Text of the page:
Contributing editor James Conaway is also our resident art buff, so we’ve asked him to review some of the best exhibits he visits in his travels. Today he contrasts two exhibits currently on display at the Corcoran Gallery in D.C.
Washington, D.C.’s prestigious Corcoran Gallery of Art currently has two oddly complementary exhibits of special interest to visitors and residents alike. The first is Oil, by the Canadian photographer Edward Burtynsky, which opened this past weekend. It’s a heroic display of wall-size photographs taken over a decade that document the influence of the world’s most ubiquitous, dwindling resource upon our environment and upon ourselves. The second, Sargent and the Sea, is an antiphonal, painterly alternative to this reality by the 19th-century artist, John Singer Sargent, whose early drawings and paintings depict a still pristine, unhydro-carbonated, impossibly naive world.
Burtynsky’s odyssey to some of the least lovely assemblages of post-industrial detritus can best be described as dreadfully gorgeous. “Industrial sublime” is the phrase used by the curators, and that works, although the word sublime was intended for natural phenomena of such grandeur and power that the beholder is transported to a nether space somewhere between fear and ecstasy. Well, when you’re confronted with the derriere-end products and landscapes of a century of unbridled internal combustion, you too will be both afraid and aesthetically moved.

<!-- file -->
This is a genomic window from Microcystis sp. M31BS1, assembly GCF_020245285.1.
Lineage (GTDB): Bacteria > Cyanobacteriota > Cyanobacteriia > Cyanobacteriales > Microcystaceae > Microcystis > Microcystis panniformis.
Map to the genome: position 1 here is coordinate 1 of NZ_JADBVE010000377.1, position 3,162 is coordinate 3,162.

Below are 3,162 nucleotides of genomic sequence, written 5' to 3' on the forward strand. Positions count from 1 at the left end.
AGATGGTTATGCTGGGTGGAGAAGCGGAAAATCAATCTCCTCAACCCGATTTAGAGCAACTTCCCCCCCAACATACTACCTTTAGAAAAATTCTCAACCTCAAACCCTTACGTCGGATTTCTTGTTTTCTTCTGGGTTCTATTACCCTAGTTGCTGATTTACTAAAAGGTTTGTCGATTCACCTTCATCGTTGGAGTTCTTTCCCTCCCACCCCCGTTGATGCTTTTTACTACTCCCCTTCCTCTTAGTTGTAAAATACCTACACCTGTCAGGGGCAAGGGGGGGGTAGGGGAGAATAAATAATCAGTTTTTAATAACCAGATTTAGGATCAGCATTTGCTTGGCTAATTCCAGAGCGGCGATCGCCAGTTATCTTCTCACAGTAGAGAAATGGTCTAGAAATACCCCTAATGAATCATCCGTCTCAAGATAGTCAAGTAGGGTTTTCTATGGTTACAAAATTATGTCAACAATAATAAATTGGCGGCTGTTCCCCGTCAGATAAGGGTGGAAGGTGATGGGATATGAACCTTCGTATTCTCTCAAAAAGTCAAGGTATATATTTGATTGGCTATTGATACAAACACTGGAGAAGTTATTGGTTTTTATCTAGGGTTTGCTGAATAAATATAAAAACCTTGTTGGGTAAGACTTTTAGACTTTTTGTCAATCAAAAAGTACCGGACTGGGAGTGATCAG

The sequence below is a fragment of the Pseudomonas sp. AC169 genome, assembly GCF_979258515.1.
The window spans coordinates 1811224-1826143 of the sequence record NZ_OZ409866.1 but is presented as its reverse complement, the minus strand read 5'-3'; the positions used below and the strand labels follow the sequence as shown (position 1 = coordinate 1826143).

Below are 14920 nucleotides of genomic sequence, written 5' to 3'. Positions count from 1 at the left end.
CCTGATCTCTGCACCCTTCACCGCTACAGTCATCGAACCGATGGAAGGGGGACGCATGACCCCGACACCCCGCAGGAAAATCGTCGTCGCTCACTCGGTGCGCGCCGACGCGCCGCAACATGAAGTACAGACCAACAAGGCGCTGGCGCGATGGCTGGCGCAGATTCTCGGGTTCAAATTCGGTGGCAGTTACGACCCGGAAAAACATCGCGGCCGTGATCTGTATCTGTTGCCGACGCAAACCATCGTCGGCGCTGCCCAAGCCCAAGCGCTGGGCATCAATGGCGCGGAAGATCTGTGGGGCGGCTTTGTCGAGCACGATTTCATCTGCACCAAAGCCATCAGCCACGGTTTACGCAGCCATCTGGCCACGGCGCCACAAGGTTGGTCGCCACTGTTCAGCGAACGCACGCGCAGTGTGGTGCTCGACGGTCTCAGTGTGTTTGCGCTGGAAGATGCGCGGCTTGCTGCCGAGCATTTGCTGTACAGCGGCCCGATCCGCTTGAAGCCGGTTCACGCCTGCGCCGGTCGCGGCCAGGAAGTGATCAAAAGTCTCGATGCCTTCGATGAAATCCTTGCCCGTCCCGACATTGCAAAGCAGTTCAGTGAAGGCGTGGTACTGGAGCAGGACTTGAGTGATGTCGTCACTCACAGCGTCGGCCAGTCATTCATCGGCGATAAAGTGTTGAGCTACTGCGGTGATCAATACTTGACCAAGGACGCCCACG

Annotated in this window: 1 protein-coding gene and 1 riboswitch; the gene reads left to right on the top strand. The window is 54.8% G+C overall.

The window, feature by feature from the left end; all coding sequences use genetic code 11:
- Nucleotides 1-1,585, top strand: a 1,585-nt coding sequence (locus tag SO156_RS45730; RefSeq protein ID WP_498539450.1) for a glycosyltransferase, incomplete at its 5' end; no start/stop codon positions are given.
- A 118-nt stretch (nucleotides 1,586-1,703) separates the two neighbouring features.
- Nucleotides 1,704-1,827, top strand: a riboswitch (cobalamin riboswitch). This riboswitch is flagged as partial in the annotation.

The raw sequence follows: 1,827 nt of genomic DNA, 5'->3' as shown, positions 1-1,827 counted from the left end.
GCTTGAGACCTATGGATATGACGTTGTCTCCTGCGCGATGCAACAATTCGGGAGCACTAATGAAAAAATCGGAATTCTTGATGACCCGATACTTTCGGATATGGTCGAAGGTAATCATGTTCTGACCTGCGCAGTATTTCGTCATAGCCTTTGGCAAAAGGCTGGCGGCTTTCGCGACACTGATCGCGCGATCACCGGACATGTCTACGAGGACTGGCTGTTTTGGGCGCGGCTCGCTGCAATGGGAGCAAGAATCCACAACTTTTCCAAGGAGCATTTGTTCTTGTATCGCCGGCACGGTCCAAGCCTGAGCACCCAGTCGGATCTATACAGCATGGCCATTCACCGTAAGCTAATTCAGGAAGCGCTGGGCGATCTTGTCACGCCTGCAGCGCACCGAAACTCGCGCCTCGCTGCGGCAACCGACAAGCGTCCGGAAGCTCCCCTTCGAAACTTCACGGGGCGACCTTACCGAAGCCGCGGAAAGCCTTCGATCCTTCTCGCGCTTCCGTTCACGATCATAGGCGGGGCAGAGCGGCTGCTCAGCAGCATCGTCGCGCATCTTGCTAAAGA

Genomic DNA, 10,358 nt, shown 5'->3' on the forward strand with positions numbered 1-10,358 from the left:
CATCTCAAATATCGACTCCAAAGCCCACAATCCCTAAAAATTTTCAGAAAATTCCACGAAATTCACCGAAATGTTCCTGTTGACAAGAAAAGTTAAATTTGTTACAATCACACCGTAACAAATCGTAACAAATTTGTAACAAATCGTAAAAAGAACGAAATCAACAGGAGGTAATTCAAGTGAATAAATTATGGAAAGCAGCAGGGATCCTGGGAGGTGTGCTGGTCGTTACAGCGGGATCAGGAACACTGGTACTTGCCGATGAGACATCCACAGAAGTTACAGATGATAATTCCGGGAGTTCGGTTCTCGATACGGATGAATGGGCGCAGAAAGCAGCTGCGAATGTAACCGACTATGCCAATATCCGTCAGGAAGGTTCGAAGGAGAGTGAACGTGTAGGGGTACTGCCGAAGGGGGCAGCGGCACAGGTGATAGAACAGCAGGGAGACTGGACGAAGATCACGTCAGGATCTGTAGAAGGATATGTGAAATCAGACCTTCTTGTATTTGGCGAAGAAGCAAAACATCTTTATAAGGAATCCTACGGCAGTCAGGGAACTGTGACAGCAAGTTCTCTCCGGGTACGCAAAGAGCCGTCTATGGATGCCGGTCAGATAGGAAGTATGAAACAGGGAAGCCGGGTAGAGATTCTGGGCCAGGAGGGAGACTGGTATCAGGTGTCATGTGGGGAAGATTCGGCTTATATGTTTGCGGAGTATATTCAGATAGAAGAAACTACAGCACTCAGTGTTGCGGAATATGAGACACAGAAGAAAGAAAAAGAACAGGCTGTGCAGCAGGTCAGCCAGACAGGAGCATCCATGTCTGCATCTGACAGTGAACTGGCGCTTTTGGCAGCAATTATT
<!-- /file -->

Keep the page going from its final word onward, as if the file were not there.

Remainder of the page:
The exhibit opens with vast fields of stripper wells that reminded me
of paintings of Anselm Kiefer, apocalyptic landscapes in gunk, but
Burtynsky’s thoroughly scrubbed, unglazed photographs have deep blues
in the foreground that are in fact oil slicks, not bonny lagoons, and
oil derricks dwindling to infinity like spines on the corpus of a
flayed, exhausted land. He gets wound up in the early and middle
sections of the exhibit with abstract arrangements of pipes and other
bright, industrial linguini, then moves into some of the prime, stylish
imbibers of oil — motorcycles under endless western skies, speed-eaters
on the salt flats — but the treasures are in the final room called,
appropriately, “The End of Oil.”
I liked the pastiche of
compressed oil barrels stacked like colorful cordwood, the platoons of
junked engines and foothills of abandoned car tires. But my favorites
were taken in the ship-breaking yards of Bangladesh where oil tankers
are disassembled by hapless human beings literally stuck in oil,
looking pathetically hopeful while the rest of us, looking on, feel
sick, doomed, and of course fascinated. The shot of the bones of an
abandoned tanker against the sunset has its own Grand Canyon grandeur
in cameo, beautiful and, yes, scary as hell.
Consider the ship
- Nat Geo Expeditions
seen in Sargent’s painting not in the soft light of sunset but as a
prequel to Burtynsky’s photographs, and it seems bound not for a
romantic shore but for Bangladesh. Relatively speaking, the Earth
radically changed in less time than it took old John Singer Sargent’s
paintings to dry, and that’s the lesson of these two worthy exhibits.
Above, Edward Burtynski, “Shipbreaking #23, Chittagong, Bangaldesh”. Below: John Singer Sargent, “Atlantic Sunset,” c. 1876-78, oil on canvas. Private Collection. Images and video, courtesy of the Corcoran Gallery.
Corcoran Gallery of Art, 500 Seventeenth Street NW, hours and admission here.